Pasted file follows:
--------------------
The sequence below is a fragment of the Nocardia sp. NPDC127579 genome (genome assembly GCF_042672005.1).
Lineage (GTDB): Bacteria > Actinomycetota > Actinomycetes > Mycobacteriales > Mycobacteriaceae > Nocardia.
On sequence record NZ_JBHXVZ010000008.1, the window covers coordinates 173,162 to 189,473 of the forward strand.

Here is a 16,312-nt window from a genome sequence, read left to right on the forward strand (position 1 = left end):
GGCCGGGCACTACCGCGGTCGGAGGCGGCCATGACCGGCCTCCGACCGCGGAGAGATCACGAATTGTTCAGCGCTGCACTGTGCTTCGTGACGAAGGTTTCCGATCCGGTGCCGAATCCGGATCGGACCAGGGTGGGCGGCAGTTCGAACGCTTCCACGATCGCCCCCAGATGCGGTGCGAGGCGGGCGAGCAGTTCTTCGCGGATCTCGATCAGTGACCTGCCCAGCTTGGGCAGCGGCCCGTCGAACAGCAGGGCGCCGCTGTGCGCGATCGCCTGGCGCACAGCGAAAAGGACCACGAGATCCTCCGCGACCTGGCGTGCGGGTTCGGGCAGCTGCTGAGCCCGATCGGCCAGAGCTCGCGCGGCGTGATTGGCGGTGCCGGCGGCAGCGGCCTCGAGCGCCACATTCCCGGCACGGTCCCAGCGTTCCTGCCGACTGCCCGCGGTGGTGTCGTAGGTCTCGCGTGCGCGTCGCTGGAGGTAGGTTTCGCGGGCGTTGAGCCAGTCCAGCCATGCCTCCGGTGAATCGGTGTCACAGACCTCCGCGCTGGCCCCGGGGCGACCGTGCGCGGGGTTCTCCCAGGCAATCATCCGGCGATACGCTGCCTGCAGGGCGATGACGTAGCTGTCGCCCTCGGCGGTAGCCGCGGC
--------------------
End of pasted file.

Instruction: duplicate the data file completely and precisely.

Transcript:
The sequence below is a fragment of the Nocardia sp. NPDC127579 genome (genome assembly GCF_042672005.1).
Lineage (GTDB): Bacteria > Actinomycetota > Actinomycetes > Mycobacteriales > Mycobacteriaceae > Nocardia.
On sequence record NZ_JBHXVZ010000008.1, the window covers coordinates 173,162 to 189,473 of the forward strand.

Here is a 16,312-nt window from a genome sequence, read left to right on the forward strand (position 1 = left end):
GGCCGGGCACTACCGCGGTCGGAGGCGGCCATGACCGGCCTCCGACCGCGGAGAGATCACGAATTGTTCAGCGCTGCACTGTGCTTCGTGACGAAGGTTTCCGATCCGGTGCCGAATCCGGATCGGACCAGGGTGGGCGGCAGTTCGAACGCTTCCACGATCGCCCCCAGATGCGGTGCGAGGCGGGCGAGCAGTTCTTCGCGGATCTCGATCAGTGACCTGCCCAGCTTGGGCAGCGGCCCGTCGAACAGCAGGGCGCCGCTGTGCGCGATCGCCTGGCGCACAGCGAAAAGGACCACGAGATCCTCCGCGACCTGGCGTGCGGGTTCGGGCAGCTGCTGAGCCCGATCGGCCAGAGCTCGCGCGGCGTGATTGGCGGTGCCGGCGGCAGCGGCCTCGAGCGCCACATTCCCGGCACGGTCCCAGCGTTCCTGCCGACTGCCCGCGGTGGTGTCGTAGGTCTCGCGTGCGCGTCGCTGGAGGTAGGTTTCGCGGGCGTTGAGCCAGTCCAGCCATGCCTCCGGTGAATCGGTGTCACAGACCTCCGCGCTGGCCCCGGGGCGACCGTGCGCGGGGTTCTCCCAGGCAATCATCCGGCGATACGCTGCCTGCAGGGCGATGACGTAGCTGTCGCCCTCGGCGGTAGCCGCGGC